Here’s a wild bit of smart cities tech for you. Walking is how most people get around. Heck, race walking is an Olympic sport. You know what isn’t? Power walking, because at least to a company like London-based Pavegen, all walking is power walking. The company initiated a £5 million (roughly $6.31 million) equity crowdfunding round through CrowdCube and had raised an unspecified sum from multi-industry conglomerate Hinduja Group.
According to the about page on its website, “Pavegen is the global leader in converting footfall into off-grid power and data.” The company says that each footstep on its walkways “generates 2 to 4 joules of off-grid electrical energy or around 5 watts of power for the duration of a footstep.” Embedded Bluetooth beacons connect to walkers’ smartphones, “rewarding users for their steps and generating permission-based analytics.” Its data platform offers an API to installation owners. The company says its footfall data is anonymous because it’s tracking the amount of energy its tiles generate, which is a proxy for footfalls.
Now, on the one hand, I think the whole “generating electricity from pedestrian traffic” thing is pretty darn neat. But its incentivized, permission-based analytics component feels a little like something out of Minority Report. Sure, the smart cities of the future may metabolize the data exhaust of burned calories into capital, but at what cost to pedestrian rights of way and consumer privacy? It’s something to think about next time you’re on a dumb concrete sidewalk.
Wellness-Focused Consumer Electronics, By And For Women
If you’re in the market for tech accessories like colorful thread-wrapped Apple earbuds, whimsical phone cases and laptop covers, bike compasses, and approachable high-design sex tech for women, then a site like Soda Says might be your jam.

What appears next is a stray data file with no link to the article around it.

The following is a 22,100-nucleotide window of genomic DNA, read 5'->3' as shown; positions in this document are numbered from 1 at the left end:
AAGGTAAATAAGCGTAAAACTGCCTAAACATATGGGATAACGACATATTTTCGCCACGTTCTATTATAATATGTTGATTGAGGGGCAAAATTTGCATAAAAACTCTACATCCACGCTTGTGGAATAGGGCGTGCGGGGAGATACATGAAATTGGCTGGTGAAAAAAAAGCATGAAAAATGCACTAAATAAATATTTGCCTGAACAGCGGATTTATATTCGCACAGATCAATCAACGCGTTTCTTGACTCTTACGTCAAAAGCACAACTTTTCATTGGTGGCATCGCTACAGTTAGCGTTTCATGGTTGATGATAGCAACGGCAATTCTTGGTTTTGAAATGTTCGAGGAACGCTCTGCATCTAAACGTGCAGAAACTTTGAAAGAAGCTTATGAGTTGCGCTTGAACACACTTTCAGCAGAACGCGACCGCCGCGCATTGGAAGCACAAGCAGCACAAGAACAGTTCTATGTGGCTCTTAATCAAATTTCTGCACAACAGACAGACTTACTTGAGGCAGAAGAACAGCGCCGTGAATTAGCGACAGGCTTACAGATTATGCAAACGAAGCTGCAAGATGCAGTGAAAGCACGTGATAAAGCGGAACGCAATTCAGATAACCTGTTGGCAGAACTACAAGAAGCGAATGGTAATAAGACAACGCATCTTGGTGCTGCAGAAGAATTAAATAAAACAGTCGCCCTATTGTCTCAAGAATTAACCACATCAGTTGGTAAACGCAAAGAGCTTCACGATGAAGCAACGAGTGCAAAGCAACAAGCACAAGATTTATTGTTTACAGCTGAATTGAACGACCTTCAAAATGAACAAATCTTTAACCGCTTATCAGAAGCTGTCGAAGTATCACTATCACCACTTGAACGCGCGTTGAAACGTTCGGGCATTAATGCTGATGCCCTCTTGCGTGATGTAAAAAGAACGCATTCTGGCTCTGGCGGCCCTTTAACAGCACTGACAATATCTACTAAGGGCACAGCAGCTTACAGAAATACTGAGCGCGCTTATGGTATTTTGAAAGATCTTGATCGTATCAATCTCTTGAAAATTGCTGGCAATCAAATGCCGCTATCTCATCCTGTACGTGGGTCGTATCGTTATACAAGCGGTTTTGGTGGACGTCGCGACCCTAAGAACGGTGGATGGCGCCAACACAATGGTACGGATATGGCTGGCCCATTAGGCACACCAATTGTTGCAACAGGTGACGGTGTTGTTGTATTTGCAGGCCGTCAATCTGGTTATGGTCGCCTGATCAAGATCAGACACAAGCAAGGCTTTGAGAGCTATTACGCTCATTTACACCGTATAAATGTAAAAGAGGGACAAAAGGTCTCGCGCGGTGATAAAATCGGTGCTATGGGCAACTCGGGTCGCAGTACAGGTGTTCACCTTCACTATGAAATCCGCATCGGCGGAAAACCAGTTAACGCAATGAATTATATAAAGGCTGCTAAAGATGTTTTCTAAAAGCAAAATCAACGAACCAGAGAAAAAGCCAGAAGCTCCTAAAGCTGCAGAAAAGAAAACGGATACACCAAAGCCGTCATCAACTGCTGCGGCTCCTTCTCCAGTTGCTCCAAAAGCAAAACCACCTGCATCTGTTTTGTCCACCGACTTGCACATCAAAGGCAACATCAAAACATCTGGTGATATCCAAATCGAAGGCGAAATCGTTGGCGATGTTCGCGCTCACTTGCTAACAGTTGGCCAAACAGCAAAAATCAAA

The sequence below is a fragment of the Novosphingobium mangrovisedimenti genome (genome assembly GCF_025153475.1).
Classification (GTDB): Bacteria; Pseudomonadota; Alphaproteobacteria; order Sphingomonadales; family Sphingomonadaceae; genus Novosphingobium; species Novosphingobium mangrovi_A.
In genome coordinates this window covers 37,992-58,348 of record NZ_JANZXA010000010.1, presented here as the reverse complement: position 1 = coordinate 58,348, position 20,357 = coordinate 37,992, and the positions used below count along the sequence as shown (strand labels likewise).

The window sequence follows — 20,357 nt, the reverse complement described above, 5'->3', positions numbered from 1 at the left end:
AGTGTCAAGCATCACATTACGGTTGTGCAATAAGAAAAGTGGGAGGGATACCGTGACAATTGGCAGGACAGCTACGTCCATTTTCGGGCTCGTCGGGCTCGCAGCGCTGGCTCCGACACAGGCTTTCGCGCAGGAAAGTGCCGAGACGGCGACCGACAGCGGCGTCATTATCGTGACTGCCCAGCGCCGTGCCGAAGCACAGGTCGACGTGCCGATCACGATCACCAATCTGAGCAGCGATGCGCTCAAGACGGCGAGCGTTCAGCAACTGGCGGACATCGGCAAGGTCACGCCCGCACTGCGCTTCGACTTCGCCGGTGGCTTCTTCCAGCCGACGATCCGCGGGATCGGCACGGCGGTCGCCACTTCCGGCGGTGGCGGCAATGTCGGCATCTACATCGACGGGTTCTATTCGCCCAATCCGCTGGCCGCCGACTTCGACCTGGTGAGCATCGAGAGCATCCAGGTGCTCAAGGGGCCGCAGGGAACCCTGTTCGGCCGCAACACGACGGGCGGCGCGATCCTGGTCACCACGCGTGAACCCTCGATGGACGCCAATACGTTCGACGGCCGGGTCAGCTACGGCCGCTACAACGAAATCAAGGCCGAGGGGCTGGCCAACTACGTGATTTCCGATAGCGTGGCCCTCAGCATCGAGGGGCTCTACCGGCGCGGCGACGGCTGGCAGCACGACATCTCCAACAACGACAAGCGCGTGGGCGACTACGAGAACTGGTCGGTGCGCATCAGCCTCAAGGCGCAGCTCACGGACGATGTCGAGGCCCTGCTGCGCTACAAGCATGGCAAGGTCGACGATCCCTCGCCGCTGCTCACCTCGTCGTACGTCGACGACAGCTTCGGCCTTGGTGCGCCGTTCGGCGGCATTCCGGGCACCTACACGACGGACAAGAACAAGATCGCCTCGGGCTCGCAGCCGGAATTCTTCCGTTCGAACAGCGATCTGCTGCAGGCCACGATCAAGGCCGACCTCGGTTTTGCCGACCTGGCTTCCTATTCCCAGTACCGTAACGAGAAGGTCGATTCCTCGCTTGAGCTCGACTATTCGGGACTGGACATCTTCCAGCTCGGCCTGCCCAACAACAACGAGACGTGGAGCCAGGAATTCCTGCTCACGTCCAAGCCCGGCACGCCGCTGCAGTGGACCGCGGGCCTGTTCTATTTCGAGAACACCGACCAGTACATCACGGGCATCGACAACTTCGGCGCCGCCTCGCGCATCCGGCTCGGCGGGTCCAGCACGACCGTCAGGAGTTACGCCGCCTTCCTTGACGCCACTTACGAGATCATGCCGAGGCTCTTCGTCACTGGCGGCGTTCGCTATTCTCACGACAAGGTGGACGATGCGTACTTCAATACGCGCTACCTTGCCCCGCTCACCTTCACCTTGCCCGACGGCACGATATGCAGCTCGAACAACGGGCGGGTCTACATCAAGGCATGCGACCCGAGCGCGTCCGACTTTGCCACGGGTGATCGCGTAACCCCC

This week, Soda Says launched in the U.S., leading with its new sex tech vertical. “The technology industry is finally seeing the value in female-focused design in the sex tech industry,” said Soda Says CEO Grace Gould in a statement announcing the funding round.
Manage (To Grow) An Audience And Make Money Online
These days, a nontrivial number of folks and organizations earn their keep by writing stuff on the internet. If you have an ounce of talent and a ton of persistence, you too may earn your 1,000 true fans and get to do the same. The thing is, managing the business relationship between your indie publication and the folks who read your stuff and want to pay you for it can be a challenge. After all, this is a relatively new and very online way to make a living.
Pico is a Brooklyn-based startup building tools for individual writers and small newsrooms to grow a business around their audiences. Pico offers landing pages, customizable popups, newsletter subscriptions, and payments infrastructure to power it all. To that end, payments unicorn Stripe co-led Pico’s $4.5 million seed round alongside Precursor Ventures. Bloomberg Beta, Village Global, and Axel Springer Digital Ventures participated in the deal.
And with that, we’re done for the week! Have a great weekend everyone!
Image Credits: Last Week In Venture graphic created by JD Battles. Photo by Milada Vigerova, via Unsplash.